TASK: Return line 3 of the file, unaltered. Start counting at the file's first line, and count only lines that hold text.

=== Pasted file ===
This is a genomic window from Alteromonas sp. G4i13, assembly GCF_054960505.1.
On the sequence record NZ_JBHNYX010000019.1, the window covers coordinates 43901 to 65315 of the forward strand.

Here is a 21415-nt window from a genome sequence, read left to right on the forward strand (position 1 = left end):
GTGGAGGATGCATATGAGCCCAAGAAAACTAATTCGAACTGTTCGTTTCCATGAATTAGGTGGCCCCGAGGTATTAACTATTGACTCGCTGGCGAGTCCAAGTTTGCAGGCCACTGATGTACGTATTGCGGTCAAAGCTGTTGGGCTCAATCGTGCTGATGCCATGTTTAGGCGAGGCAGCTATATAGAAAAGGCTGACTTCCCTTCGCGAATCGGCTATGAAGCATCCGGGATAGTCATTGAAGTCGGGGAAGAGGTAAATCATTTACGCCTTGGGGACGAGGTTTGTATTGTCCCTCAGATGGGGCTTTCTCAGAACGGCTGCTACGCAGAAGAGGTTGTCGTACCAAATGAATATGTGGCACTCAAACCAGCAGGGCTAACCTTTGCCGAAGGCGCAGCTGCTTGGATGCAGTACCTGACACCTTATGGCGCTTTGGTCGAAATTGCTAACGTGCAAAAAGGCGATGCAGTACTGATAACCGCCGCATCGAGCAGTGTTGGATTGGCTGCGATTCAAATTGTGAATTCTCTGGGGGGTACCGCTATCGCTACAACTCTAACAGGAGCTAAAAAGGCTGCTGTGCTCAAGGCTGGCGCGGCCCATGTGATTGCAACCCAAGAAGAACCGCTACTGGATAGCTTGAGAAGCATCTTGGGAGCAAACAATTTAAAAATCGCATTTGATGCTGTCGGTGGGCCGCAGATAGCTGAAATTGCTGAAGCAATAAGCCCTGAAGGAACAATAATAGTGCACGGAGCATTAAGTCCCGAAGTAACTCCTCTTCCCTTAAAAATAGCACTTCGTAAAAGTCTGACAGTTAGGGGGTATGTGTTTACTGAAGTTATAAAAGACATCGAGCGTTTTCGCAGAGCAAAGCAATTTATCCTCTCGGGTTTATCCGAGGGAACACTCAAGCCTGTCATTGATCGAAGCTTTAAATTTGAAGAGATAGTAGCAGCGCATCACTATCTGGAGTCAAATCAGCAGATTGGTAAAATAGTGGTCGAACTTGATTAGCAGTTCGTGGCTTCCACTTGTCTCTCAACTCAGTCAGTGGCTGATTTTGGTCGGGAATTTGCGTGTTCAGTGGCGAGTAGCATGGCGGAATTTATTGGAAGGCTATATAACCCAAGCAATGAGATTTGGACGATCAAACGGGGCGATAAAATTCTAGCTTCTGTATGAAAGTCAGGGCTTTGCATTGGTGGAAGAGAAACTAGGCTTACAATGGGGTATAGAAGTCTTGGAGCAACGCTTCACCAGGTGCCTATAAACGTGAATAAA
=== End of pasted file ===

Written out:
Here is a 21415-nt window from a genome sequence, read left to right on the forward strand (position 1 = left end):